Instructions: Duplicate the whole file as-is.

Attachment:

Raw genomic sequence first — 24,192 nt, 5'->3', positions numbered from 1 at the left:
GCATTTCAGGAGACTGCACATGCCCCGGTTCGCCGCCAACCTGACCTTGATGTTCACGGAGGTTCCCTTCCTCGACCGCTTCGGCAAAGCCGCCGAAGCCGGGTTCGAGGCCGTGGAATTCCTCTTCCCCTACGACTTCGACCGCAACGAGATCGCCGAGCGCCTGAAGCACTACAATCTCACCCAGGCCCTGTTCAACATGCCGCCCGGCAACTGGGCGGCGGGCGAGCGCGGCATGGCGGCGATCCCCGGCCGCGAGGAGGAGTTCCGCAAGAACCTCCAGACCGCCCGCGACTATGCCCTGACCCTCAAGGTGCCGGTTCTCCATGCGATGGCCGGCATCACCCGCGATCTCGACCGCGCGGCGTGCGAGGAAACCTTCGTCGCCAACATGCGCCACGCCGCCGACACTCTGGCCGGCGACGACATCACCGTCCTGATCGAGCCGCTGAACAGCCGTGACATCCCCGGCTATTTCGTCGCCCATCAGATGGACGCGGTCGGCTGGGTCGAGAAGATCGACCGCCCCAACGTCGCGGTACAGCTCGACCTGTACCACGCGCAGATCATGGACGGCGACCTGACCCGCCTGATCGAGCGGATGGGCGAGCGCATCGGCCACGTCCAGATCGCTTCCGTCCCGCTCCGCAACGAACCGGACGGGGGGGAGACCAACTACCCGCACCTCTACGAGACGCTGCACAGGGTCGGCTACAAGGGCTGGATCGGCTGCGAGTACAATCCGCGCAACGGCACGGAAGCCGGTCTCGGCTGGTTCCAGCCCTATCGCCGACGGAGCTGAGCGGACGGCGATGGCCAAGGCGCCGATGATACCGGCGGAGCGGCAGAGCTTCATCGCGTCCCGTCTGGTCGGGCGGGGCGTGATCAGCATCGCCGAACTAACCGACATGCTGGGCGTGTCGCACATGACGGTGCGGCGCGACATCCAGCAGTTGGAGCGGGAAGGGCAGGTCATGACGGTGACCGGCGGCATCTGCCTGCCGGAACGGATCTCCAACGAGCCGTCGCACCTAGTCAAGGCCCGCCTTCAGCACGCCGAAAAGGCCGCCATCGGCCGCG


Raw genomic sequence first — 24,192 nt, 5'->3', positions numbered from 1 at the left:
GCATTTCAGGAGACTGCACATGCCCCGGTTCGCCGCCAACCTGACCTTGATGTTCACGGAGGTTCCCTTCCTCGACCGCTTCGGCAAAGCCGCCGAAGCCGGGTTCGAGGCCGTGGAATTCCTCTTCCCCTACGACTTCGACCGCAACGAGATCGCCGAGCGCCTGAAGCACTACAATCTCACCCAGGCCCTGTTCAACATGCCGCCCGGCAACTGGGCGGCGGGCGAGCGCGGCATGGCGGCGATCCCCGGCCGCGAGGAGGAGTTCCGCAAGAACCTCCAGACCGCCCGCGACTATGCCCTGACCCTCAAGGTGCCGGTTCTCCATGCGATGGCCGGCATCACCCGCGATCTCGACCGCGCGGCGTGCGAGGAAACCTTCGTCGCCAACATGCGCCACGCCGCCGACACTCTGGCCGGCGACGACATCACCGTCCTGATCGAGCCGCTGAACAGCCGTGACATCCCCGGCTATTTCGTCGCCCATCAGATGGACGCGGTCGGCTGGGTCGAGAAGATCGACCGCCCCAACGTCGCGGTACAGCTCGACCTGTACCACGCGCAGATCATGGACGGCGACCTGACCCGCCTGATCGAGCGGATGGGCGAGCGCATCGGCCACGTCCAGATCGCTTCCGTCCCGCTCCGCAACGAACCGGACGGGGGGGAGACCAACTACCCGCACCTCTACGAGACGCTGCACAGGGTCGGCTACAAGGGCTGGATCGGCTGCGAGTACAATCCGCGCAACGGCACGGAAGCCGGTCTCGGCTGGTTCCAGCCCTATCGCCGACGGAGCTGAGCGGACGGCGATGGCCAAGGCGCCGATGATACCGGCGGAGCGGCAGAGCTTCATCGCGTCCCGTCTGGTCGGGCGGGGCGTGATCAGCATCGCCGAACTAACCGACATGCTGGGCGTGTCGCACATGACGGTGCGGCGCGACATCCAGCAGTTGGAGCGGGAAGGGCAGGTCATGACGGTGACCGGCGGCATCTGCCTGCCGGAACGGATCTCCAACGAGCCGTCGCACCTAGTCAAGGCCCGCCTTCAGCACGCCGAAAAGGCCGCCATCGGCCGCG